*Due by 11:59 PM on (that is, the end of) Friday, 7/6*

**This homework must be submitted online.** We do not
require a paper copy. If you would like a reader to give you written feedback
on your homework, submit a paper copy to the homework box.

**To turn in the electronic copy**, submit all of your
answers in a file named `hw5.py`. Follow the instructions here to submit the electronic copy.

**Readings.** All problems in this homework can be solved
with the subset of Python 3 introduced in sections 1-2.4 of the
lecture notes.

If you would like, you can use the template file `hw5.py`

.
To copy this file to your lab account you can run the command:

cp ~cs61a/lib/hw/hw05/hw5.py .

to copy it into your current directory.

In this homework we will be using the irlist and idict abstract data
types. The files `irlist.py`

and `idict.py`

define these
ADTs along with some useful utility functions for manipulating them. On the
lab computers, you should be able to import from these modules without any
additional setup.

**IRLists vs. Tuples.** Python programmers generally use
indexable tuples or lists instead of the irlists we've been studying recently.
All of them represent sequences, however, and so there are natural
correspondences between them. The next two questions concern these
relationships.

Somewhat confusingly, we've been using tuples to represent irlists.
This means that there is always a temptation to *violate the abstraction
barrier* between them, and start treating irlists as tuples (bypassing `irlist_first,` `irlist_rest,` and `make_irlist`).
We'll eventually see ways in which this confusion can be avoided, but for now,
we'll just have to be careful. The irlist-related exercises that follow will
manipulate only integers, strings, the value None, and tuples containing these
things. If a value (parameter or result) is supposed to be an irlist according
to the problem, assume that *all* tuples in it are also irlists.

The `could_be_irlist` function in
`irlist.py`

might be useful for converting irlists to tuples.
Similarly, the following function might be useful when converting from tuples to
irlists:

def is_tuple(x): return type(x) is tuple

**Q1.** Write a function `to_irlist` that converts a tuple of values into a corresponding
irlist. **Unlike irlist_populate** in

`irlist.py`

, any tuples
among the items given should also become irlists. def to_irlist(items): """The sequence of values in 'items', converted into a corresponding irlist. >>> irlist_str(to_irlist((1, (0, 2), (), 3))) '<1, <0, 2>, <>, 3>' """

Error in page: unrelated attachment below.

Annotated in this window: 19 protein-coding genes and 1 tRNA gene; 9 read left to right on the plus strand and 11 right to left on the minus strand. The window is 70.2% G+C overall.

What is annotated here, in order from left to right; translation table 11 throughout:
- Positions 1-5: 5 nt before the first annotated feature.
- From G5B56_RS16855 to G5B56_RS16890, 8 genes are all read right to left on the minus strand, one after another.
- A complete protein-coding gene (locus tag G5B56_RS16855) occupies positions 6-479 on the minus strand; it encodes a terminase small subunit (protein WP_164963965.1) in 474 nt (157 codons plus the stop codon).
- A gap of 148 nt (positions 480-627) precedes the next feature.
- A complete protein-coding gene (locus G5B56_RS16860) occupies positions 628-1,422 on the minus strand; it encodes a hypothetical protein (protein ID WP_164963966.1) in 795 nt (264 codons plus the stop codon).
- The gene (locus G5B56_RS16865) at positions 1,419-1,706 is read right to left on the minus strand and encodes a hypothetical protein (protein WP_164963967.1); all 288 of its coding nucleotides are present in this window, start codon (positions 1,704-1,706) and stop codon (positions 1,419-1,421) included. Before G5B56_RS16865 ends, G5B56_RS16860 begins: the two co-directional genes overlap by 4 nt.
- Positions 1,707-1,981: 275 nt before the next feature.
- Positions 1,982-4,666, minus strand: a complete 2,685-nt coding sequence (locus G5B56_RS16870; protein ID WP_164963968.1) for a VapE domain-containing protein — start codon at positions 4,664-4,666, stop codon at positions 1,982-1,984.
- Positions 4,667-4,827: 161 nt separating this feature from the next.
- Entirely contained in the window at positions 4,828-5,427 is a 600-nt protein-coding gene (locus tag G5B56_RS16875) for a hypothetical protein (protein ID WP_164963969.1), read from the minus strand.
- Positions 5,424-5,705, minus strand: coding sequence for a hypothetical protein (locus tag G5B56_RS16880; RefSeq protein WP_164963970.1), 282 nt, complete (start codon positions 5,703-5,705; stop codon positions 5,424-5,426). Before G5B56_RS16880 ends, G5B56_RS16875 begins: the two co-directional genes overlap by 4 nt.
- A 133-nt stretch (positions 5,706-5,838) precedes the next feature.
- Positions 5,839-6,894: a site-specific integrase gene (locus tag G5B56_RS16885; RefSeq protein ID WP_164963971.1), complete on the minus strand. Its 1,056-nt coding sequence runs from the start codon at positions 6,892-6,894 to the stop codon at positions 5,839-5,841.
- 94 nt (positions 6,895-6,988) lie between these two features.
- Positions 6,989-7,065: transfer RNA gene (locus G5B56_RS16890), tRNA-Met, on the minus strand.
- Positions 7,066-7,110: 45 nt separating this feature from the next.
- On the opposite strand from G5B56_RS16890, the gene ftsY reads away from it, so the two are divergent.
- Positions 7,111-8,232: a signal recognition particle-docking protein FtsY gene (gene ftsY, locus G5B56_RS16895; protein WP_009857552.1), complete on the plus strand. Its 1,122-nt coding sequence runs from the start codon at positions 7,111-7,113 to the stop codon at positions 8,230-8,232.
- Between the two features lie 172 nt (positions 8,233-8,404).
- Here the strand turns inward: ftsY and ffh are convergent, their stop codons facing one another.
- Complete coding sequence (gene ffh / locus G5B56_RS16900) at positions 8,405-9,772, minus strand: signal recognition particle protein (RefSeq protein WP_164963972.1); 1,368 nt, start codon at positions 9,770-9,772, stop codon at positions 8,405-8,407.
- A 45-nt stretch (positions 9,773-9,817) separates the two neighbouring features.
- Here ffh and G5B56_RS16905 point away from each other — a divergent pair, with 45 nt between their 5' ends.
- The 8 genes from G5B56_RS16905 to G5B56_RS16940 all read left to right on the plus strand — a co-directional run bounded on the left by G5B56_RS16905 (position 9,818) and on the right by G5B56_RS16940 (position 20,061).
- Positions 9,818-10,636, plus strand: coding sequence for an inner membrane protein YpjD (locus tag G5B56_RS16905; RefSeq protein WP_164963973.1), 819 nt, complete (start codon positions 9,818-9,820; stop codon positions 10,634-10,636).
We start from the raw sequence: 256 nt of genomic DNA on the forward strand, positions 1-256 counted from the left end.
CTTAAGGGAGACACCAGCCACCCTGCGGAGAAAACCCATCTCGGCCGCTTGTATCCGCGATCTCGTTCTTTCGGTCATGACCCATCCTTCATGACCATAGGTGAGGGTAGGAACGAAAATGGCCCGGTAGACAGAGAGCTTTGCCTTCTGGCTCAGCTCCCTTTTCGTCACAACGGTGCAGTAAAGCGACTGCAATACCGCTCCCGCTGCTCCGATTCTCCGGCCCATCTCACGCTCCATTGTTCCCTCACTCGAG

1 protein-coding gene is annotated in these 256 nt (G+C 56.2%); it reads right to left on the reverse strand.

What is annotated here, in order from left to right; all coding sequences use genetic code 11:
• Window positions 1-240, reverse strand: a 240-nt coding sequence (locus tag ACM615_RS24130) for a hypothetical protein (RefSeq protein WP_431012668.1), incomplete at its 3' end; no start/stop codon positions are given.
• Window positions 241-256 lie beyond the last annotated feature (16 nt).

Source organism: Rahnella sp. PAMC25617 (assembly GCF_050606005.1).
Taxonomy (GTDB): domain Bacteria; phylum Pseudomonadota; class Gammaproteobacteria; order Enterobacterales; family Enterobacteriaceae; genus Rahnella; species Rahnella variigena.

**Q2.** Now write the inverse of `to_irlist`, a function that takes an irlist as input and returns the
corresponding tuple:

def to_tuple(L): """Assuming L is an irlist, returns a tuple containing the same sequence of values. >>> x = to_irlist((1, (0, 2), (), 3)) >>> to_tuple(x) (1, (0, 2), (), 3) """

**Q3.** Implement the function `count_words` which takes a tuple of words and produces an idict
mapping each different word to the number of times that it appeared in the
tuple.

def count_words(words): """Returns an idict mapping each unique word to the number of times it occurred in the tuple of words. >>> counts = count_words(('the', 'best', 'the', 'best', 'the', 'worst')) >>> idict_select(counts, 'the') 3 >>> idict_select(counts, 'worst') 1 >>> idict_select(counts, 'best') 2 """

Code for the idict abstract data type can be found in
`idict.py`

.

**Q4.** A *subsequence* of a sequence S is a
sequence of elements from S, in the same order they appear in S, but possibly
with elements missing. Thus, the tuple sequences `()`, `(1, 3)`, `(2,)`, and `(1, 2, 3)` are
subsequences of `(1, 2, 3)`. Write a function
that takes an irlist and produces an irlist of irlists containing all
subsequences of the input irlist. As a first step, write a function `inserted_into_all` that takes an item and an irlist
of irlists and creates the irlist resulting from prepending the item into each of
the lists:

def inserted_into_all(item, list_list): """Assuming that 'list_list' is an irlist of irlists, return the irlist consisting of the irlists in 'list_list', but with 'item' prepended as the first item in each. >>> L0 = to_irlist(((), (1, 2), (3,))) >>> L1 = inserted_into_all(0, L0) >>> to_tuple(L1) ((0,), (0, 1, 2), (0, 3)) """ def subseqs(S): """Assuming that S is an irlist, return an irlist of all subsequences of S (an irlist of irlists). The order in which the subsequences appear is unspecified. >>> seqs = subseqs(to_irlist((1, 2, 3))) >>> tuple(sorted(to_tuple(seqs))) ((), (1,), (1, 2), (1, 2, 3), (1, 3), (2,), (2, 3), (3,)) """

**Q5.** Repeat Q4, but this time operate on tuples.
Do **not** implement this by converting tuples to irlists, calling `subseqs`, and then converting back!: